She theorizes that these effects kick up a storm among the rocks and comets otherwise tumbling innocently through the Oort Belt far out beyond Pluto, sending a barrage of the stuff inward toward the Sun and colliding with earth.

And what’s this got to do with Donald Trump and the ascendance of crass stupidity to power in all facets of the government of the planet’s most technically advanced society?

Well, there this. In his fourth grade coloring book of a budget “presented” last month, the one red-lining Planned Parenthood, the National Endowment for the Arts, Big Bird, and on and on, there was the part cancelling NASA’s Asteroid Redirect Mission.

The main part of that mission was an elaborate project to grab material off a passing asteroid and get it back to orbiting astronauts for examination. But a facet of it was money to pay smart people here on earth, (FoxNews/talk radio/clod-bro culture’s much derided “experts”), to think seriously and propose ideas about how me might deal with an apocalyptic meteor heading our way.

The cost of the entire Mission was pegged at $1.25 billion. The part where the gubmint pays smart people down here on terra firma to work out the details of how to protect civilization from toasted dinosaur-like destruction was probably a lot … a lot … less.

But if you’re too incompetent, lazy or sociopathic to care about stuff like that, well, screw it. We gotta pare this insane spending down to compensate for whacking the Alternative Minimum Tax, which would have saved Trump roughly $25 million off the only tax return we’ve ever seen.

Stupidity is darkly funny up to the point it makes survival an open question.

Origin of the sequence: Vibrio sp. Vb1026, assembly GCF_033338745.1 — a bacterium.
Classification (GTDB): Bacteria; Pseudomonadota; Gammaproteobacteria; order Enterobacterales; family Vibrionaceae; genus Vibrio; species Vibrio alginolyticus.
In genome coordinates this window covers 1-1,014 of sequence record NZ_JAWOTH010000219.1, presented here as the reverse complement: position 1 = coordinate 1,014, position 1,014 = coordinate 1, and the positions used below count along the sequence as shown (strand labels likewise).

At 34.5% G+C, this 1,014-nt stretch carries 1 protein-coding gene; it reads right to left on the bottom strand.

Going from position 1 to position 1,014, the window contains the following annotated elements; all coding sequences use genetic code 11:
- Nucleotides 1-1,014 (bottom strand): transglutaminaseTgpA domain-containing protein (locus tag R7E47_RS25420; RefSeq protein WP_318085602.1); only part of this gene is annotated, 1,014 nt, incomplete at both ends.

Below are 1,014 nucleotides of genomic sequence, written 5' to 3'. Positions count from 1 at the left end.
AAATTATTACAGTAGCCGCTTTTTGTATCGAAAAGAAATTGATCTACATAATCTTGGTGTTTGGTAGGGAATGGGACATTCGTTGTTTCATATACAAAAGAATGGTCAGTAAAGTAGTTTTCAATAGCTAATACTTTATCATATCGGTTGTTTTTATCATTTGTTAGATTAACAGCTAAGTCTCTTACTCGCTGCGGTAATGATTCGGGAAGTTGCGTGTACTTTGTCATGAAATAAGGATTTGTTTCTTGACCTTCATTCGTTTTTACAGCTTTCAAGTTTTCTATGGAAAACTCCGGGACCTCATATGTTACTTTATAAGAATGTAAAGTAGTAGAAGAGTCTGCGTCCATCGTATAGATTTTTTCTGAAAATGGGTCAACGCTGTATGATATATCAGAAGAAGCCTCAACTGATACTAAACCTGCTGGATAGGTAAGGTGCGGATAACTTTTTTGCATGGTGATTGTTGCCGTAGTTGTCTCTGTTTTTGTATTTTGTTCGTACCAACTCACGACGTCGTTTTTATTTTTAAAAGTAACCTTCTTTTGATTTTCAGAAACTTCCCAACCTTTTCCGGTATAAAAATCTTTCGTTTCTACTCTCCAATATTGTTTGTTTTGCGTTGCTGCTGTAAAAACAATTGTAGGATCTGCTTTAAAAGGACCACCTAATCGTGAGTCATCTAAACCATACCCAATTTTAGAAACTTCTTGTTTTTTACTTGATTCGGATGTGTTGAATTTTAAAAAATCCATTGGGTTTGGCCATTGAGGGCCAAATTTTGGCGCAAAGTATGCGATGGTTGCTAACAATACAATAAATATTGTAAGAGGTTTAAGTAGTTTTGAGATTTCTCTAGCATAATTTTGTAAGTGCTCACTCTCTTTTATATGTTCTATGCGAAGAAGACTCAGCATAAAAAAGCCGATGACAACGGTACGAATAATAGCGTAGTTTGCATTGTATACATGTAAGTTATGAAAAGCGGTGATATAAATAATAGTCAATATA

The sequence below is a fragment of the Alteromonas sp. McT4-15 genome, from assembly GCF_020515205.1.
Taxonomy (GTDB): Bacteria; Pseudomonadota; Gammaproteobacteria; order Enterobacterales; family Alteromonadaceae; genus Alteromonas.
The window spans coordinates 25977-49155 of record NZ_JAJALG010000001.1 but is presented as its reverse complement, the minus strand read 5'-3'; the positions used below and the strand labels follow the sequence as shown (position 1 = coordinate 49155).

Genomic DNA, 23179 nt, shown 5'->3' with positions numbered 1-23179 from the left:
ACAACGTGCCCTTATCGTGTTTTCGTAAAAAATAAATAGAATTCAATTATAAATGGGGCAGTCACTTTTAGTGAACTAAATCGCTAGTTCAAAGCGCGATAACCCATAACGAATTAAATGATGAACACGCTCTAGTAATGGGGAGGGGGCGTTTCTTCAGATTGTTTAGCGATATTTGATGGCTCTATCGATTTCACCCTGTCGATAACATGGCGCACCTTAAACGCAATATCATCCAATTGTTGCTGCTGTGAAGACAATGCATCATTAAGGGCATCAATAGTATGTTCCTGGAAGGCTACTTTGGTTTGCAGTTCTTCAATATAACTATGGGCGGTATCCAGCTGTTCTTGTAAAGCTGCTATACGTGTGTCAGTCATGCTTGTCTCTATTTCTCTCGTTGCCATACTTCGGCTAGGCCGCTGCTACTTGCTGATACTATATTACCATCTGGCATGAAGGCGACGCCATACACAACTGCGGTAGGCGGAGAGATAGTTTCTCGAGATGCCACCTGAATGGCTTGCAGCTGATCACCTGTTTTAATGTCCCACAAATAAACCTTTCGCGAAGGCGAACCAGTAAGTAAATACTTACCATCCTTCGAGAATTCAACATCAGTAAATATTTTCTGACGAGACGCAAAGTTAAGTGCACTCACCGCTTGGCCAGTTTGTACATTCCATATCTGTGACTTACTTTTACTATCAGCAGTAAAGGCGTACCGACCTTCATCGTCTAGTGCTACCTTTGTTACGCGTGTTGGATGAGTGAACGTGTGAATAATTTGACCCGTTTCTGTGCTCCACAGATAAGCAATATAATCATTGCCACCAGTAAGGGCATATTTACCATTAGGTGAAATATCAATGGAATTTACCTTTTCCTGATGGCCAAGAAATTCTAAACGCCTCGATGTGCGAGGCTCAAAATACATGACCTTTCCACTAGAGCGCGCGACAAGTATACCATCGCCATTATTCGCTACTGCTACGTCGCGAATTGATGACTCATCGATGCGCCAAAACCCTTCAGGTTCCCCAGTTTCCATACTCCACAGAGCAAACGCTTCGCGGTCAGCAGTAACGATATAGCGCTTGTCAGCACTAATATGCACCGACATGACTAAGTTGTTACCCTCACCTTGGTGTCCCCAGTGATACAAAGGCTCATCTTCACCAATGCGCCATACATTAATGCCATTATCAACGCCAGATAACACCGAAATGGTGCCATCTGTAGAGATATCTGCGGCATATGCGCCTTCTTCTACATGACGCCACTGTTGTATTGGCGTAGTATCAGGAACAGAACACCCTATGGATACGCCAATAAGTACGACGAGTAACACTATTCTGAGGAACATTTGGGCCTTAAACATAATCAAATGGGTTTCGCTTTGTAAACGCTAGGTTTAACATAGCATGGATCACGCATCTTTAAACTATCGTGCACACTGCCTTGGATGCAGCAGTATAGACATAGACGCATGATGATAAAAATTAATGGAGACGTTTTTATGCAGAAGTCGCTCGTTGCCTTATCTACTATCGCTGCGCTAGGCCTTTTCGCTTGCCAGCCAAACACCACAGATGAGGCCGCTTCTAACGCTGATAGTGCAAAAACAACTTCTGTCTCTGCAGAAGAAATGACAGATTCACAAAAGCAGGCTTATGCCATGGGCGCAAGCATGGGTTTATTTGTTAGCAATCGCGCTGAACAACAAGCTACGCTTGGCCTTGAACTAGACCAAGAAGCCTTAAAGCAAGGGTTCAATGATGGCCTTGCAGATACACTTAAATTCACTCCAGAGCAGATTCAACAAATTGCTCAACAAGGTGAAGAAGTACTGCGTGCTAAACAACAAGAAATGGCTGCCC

2 thoughts on “100 Days. How Much Stupidity Can We Survive?

  1. So far, apparently, Trump’s lack of accomplishments is not making a dent in his support from those who voted for him last November. I imagine that there are quite a few who actually do believe that he has accomplished stuff, but even more, I think that this continued support despite his abandoning his goals and promises (not to mention the level of ineptitude) points out that his supporters really do not care much about his promises or policy. They voted for him as a statement, as a rejection of Obama and all that he stands for. Trump support is more cultural and tribal than it is rational.

    (Yes, rational is a loaded word, but it is a positive value only for those who are classically liberal–in the Enlightenment sense of liberal).

    They voted for him because he upsets us, because you can’t trust him to do what he says, because he is uncouth and talks at a sixth grade level, because he can get away with grabbing people wherever, because he isn’t politically correct, because he just doesn’t give a damn, and neither do they. And, frankly, I think that they expect him to enrich himself while in office–it is what they’d do if they were in that position. He is, after all, an entertainer, not a politician, and that is a good thing, as far as most of his supporters are concerned.